Illinois Hospitals Collaborate to Reduce Clostridium difficile Infections
in C. difficile rates was seen in Illinois hospitals
20 acute care hospitals
participated in statewide collaborative to reduce C. difficile infections
Decrease in incidence of C. difficile infections in participating hospitals
Statewide education campaign
aims to strengthen ability of acute care hospitals, long-term acute care hospitals, and long-term care facilities to prevent C. difficile infections
Clostridium difficile infections (CDI) are commonly associated with bacterial diarrhea in hospitalized patients. Infection can result in life-threatening colitis (inflammation of the colon) and lead to excess medical costs. The incidence of CDI in Illinois hospitals more than doubled over a 10-year period, from 4.5 cases per 1,000 discharges in 1999 to 9.2 cases per 1,000 discharges in 2009.
In response to the increasing CDI rates, the Illinois Department of Public Health (IDPH) partnered with the state’s quality improvement organization, IFMC-IL, to lead a CDI prevention collaborative. Hospitals were invited to join the collaborative based on their CDI discharge rates and their interest in participating. Hospitals wanting to join the collaborative established multidisciplinary teams (staff from infection prevention, quality management, environmental services and housekeeping, nursing, microbiology, and others) with a designated project lead, and returned participation agreement forms signed by the hospital executive.
The collaborative kicked off in March 2010 with 11 acute care hospitals from metro Chicago. A second cohort of 9 acute care hospitals from central and southern Illinois was added in October 2010. The collaborative period ended in September 2011.
A statewide education campaign, the Illinois Campaign to Eliminate Clostridium difficile (ICE C. difficile), will launch in March 2012 to further disseminate evidence-based practices for CDI prevention; help strengthen the ability of acute care hospitals, long-term acute care hospitals, and long-term care facilities to prevent CDI; and engage leadership in these facilities in prioritizing CDI prevention.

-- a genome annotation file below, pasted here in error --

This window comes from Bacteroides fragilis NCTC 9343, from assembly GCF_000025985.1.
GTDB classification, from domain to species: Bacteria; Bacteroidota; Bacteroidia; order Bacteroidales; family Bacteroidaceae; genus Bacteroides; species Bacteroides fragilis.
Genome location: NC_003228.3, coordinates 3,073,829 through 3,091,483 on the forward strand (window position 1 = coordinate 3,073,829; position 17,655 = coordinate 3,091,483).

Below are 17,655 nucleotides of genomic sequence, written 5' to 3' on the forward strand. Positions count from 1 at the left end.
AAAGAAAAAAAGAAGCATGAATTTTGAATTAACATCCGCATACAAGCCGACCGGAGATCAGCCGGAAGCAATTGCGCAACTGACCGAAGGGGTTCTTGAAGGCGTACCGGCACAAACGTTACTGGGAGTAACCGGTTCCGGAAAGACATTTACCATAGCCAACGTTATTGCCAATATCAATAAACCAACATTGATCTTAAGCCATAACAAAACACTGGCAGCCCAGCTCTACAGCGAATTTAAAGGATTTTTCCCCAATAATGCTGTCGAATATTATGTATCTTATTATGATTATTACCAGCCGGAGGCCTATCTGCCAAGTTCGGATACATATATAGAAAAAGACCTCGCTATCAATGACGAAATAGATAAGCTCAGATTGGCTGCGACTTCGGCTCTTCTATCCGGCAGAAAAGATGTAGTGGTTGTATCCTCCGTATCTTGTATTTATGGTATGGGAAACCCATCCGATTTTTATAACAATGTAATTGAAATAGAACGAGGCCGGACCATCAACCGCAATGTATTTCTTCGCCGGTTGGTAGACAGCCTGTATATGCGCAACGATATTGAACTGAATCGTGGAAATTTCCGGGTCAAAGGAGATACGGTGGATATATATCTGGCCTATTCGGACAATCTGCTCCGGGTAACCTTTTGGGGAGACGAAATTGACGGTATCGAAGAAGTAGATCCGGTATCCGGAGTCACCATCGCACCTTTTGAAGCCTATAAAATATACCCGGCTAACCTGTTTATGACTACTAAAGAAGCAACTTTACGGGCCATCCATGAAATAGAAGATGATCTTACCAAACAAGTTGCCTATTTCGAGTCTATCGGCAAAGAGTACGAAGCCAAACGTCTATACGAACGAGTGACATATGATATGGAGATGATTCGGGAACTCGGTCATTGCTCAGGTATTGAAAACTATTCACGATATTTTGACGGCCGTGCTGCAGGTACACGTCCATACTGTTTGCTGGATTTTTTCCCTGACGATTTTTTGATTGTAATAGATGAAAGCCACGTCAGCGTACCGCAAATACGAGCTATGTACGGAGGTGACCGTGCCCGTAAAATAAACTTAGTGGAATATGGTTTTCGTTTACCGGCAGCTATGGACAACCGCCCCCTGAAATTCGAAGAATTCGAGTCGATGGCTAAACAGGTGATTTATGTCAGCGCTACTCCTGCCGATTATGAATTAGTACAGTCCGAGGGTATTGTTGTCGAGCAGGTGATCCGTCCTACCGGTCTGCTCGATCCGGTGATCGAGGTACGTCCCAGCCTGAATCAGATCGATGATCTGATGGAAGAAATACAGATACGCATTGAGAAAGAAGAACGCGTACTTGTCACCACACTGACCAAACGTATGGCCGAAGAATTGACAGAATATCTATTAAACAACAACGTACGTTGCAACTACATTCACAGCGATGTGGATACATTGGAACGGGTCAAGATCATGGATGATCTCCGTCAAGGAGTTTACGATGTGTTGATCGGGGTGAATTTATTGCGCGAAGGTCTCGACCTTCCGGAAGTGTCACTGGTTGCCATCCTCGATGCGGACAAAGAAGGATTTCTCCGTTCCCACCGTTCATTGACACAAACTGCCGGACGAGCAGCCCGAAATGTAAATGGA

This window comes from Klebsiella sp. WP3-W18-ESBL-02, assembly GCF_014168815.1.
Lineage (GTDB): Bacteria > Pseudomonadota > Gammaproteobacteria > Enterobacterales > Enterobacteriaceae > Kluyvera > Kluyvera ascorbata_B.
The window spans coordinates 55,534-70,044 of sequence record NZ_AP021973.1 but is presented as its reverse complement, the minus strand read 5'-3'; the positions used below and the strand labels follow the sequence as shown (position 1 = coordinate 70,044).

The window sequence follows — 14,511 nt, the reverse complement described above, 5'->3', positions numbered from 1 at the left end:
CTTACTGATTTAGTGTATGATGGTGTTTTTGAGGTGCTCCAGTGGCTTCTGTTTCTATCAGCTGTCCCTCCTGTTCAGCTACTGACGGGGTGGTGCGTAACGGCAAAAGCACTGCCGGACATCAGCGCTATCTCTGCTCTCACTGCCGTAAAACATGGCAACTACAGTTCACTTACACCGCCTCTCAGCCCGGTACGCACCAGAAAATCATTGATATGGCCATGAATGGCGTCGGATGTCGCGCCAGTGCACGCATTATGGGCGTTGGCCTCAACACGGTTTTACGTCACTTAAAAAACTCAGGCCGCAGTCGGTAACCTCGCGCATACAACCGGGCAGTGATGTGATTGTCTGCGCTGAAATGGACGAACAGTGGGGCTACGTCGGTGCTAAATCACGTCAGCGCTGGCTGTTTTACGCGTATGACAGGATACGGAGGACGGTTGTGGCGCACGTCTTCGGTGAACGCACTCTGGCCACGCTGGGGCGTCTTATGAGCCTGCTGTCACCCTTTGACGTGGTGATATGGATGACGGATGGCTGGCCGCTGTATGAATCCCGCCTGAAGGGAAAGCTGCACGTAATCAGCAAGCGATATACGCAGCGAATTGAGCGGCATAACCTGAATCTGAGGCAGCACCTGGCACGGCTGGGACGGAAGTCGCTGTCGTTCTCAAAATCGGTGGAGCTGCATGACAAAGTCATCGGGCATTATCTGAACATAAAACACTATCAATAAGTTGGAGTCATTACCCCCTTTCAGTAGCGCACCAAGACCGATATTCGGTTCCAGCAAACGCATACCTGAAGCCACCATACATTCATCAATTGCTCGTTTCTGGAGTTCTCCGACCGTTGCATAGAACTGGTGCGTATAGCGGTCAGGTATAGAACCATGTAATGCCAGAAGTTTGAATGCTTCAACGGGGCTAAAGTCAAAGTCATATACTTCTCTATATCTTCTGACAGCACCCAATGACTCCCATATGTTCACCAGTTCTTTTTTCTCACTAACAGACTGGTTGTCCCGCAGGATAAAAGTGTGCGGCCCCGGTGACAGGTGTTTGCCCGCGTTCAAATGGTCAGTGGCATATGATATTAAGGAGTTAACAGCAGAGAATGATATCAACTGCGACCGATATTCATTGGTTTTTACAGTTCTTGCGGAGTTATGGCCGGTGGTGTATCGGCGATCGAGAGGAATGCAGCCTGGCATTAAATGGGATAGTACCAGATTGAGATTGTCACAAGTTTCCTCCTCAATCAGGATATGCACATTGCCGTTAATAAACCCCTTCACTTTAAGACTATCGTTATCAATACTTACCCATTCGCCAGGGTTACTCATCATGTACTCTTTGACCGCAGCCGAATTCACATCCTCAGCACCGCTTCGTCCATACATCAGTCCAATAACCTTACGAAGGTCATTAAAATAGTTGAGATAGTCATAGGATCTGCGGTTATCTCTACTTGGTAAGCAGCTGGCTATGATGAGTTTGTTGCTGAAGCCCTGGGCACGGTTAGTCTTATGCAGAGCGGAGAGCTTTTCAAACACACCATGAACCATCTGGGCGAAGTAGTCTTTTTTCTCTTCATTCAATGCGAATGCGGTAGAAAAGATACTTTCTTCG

Based on CDC recommendations, IDPH and IFMC-IL chose several prevention strategies to constitute a C. difficile prevention bundle that included hand hygiene, contact precautions, environmental cleaning, lab alerts, and staff and patient education. Hospitals had the option of adding other strategies based on individual needs identified. Each team performed a gap analysis to identify specific goals and action steps. IDPH and IFMC-IL supported hospital efforts through site visits, webinars, sharing calls, and in-person meetings. Most of these learning activities were held separately for each cohort.
Hospital-onset (HO) CDI rates decreased in both cohorts. Hospitals reported C. difficile laboratory data to CDC’s National Healthcare Safety Network (NHSN). For cohort 1 (metro Chicago), the model-predicted HO CDI incidence decreased from 11.7 to 9.8 cases per 10,000 patient days during the 19-month participation period, a 15% decrease that was marginally significant. For cohort 2 (central and southern Illinois), the model-predicted HO CDI incidence decreased from 9.1 to 6.7 cases per 10,000 patient days during the 12-month participation period, a 26% decrease. Two months after the collaborative ended, data indicate the decrease in HO CDI rates has been sustained; the model-predicted decrease was 18% (p=0.02) for cohort 1 and 22% (p=0.19) for cohort 2.
Hospitals completed an adapted version of the CDC Prevention Practices Assessment Tool at the beginning and end of participation, and provided monthly hand hygiene, gown and glove, and environmental cleaning adherence rates via NHSN. Monitoring of these prevention practices was higher at the end of the participation period compared to the beginning. Adherence rates also increased by the end of the participation period in both cohorts. Adherence rates were highest for hand hygiene (93% in cohort 2) and lowest for environmental cleaning (78% in cohort 2). IDPH presented lessons learned in the Not Just a Maid Service video, which highlights the role of environmental service workers in preventing CDI (www.notjustamaidservice.comExternal).
- Forming multidisciplinary teams was important, particularly for enhancing communication across departments and gaining better appreciation for each staff member’s role in preventing CDI.
- Education and resources for environmental cleaning was an area of high interest and need.
- It is important to consider how to sustain the successes achieved beyond the collaborative period.
- Support from hospital leadership is important for long-term success, and leadership from the state can strengthen facilities’ CDI prevention efforts.
- Hospitals have competing priorities and more needs to be done to get them to prioritize CDI prevention.
Publication date: 03/13/2012
For story information, contact
Chinyere Alu, MPH
Public Health Prevention Service Fellow
The information in Public Health Practice Stories from the Field was provided by organizations external to CDC. Provision of this information by CDC is for informational purposes only and does not constitute an endorsement or recommendation by the US government or CDC.